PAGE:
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Historically, the words "conservation" and "proration" were often used synonymously - an activity that limited profit. The word conservation as used herein denotes a strategy that minimizes energy consumption per unit of energy produced. If performed wisely, this strategy may produce greater profit while conserving precious supplies of hydrocarbons.
Summarized herein are some general criteria for developing conservation programs as well as several examples of specific applications.
Conservation of energy is a new strategy for everyone . . . including the petroleum industry. Like any new game, it involves a change from familiar, comfortable habits of long standing.
Conservation has several facets. One is the mere reduction in the amount of energy consumed. This has received widespread attention in the news media and is now becoming part of the strategy of petroleum operators. part of the strategy of petroleum operators. A second facet involves increasing the value of net production. The energy consumed might not change - or may be even increase - but the amount consumed per unit of production would diminish.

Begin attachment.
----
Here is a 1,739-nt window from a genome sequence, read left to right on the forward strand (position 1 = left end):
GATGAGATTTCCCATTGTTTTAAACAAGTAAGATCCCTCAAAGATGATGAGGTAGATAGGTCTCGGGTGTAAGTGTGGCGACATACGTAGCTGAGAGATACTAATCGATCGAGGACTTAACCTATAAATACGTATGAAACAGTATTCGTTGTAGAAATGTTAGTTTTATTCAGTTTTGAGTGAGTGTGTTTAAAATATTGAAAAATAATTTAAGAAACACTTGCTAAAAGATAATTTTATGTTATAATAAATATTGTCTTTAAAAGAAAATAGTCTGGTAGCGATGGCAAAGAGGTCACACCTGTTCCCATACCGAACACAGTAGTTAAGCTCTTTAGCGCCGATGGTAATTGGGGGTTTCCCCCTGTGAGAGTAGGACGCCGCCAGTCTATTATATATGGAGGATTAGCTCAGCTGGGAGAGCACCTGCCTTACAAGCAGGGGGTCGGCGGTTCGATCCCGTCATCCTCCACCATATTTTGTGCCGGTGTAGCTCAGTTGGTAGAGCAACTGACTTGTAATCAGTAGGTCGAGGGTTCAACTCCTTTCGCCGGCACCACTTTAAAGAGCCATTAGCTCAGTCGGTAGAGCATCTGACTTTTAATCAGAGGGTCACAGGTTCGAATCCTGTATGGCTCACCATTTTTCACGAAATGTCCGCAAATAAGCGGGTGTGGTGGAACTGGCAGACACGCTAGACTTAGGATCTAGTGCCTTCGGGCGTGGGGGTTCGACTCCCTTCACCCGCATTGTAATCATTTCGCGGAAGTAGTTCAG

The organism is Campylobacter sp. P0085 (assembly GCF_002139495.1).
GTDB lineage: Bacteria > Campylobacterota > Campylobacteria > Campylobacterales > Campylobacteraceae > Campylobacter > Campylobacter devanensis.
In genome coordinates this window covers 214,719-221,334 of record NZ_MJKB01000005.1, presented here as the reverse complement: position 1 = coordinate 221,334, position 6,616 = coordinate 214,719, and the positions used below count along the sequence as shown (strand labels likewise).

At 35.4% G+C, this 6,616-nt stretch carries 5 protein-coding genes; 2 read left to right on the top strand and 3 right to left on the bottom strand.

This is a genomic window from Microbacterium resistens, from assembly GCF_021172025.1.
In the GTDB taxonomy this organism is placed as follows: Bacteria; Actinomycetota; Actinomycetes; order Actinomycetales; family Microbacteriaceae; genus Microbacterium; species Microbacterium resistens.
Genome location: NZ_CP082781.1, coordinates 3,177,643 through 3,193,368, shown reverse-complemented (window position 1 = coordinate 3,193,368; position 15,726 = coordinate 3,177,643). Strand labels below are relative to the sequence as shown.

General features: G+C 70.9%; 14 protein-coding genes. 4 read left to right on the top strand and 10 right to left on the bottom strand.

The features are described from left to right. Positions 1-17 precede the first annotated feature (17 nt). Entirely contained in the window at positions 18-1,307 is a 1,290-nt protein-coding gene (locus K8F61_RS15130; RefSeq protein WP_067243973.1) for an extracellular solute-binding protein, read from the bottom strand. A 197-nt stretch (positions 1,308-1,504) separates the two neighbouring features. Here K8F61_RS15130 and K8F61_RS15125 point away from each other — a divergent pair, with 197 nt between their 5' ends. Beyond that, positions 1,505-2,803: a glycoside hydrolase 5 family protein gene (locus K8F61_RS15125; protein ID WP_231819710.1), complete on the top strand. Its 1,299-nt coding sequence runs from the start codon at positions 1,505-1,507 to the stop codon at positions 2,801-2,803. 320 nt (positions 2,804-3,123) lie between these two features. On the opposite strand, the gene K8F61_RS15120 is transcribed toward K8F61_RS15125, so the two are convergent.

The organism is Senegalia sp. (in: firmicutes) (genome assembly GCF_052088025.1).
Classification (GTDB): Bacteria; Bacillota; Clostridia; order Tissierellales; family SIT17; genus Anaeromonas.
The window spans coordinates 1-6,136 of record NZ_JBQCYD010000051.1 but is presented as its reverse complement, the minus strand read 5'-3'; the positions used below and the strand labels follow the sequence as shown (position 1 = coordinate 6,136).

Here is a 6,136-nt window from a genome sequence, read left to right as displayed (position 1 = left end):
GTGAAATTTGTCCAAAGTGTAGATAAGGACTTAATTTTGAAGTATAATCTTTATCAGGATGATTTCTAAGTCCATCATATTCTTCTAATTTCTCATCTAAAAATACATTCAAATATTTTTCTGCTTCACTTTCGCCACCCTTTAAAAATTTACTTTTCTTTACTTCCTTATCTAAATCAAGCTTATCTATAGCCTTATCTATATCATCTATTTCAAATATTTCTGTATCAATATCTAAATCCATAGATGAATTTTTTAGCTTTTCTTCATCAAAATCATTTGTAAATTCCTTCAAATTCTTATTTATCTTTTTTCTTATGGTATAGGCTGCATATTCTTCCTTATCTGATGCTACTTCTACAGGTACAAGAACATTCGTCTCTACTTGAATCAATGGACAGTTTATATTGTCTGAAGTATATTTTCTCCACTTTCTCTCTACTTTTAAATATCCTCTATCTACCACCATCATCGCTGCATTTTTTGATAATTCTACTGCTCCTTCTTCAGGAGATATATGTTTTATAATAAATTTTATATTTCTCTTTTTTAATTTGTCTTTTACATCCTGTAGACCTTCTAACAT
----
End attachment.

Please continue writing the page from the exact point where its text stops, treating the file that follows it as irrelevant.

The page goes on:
Regardless of the situation, conservation of energy will increase capital cost, but should reduce operating cost. The problem is to evolve a strategy that minimizes total cost per unit of time or per unit of production.
Fig. 1 shows the type of result that is often attainable. The "variable" shown on the abscissa is any factor that governs both capital and operating costs. It might be a pressure, a temperature or an approach in a heat exchanger. The capital cost is amortized on a per-unit basis. The total curve is the sum of capital and operating cost curves.
An analysis like that shown in Fig. 1 should be a part of specification preparation and review of quotations.
Conservation does not necessarily involve a higher capital cost, but that is the normal situation. This may reduce rate-of-return when figured by traditional methods, which are unduly sensitive to initial cost. This is not critical for these methods are inadequate yardsticks - when used alone - to optimize modern production systems.
Most of the standard, off-the-shelf production equipment was designed in a time when production equipment was designed in a time when concern for energy consumption was minimal . . . or nonexistent. The usual fuel was a natural gas which often had little, or no, assignable value. Equipment vendors knew that equipment would be purchased on capital cost alone.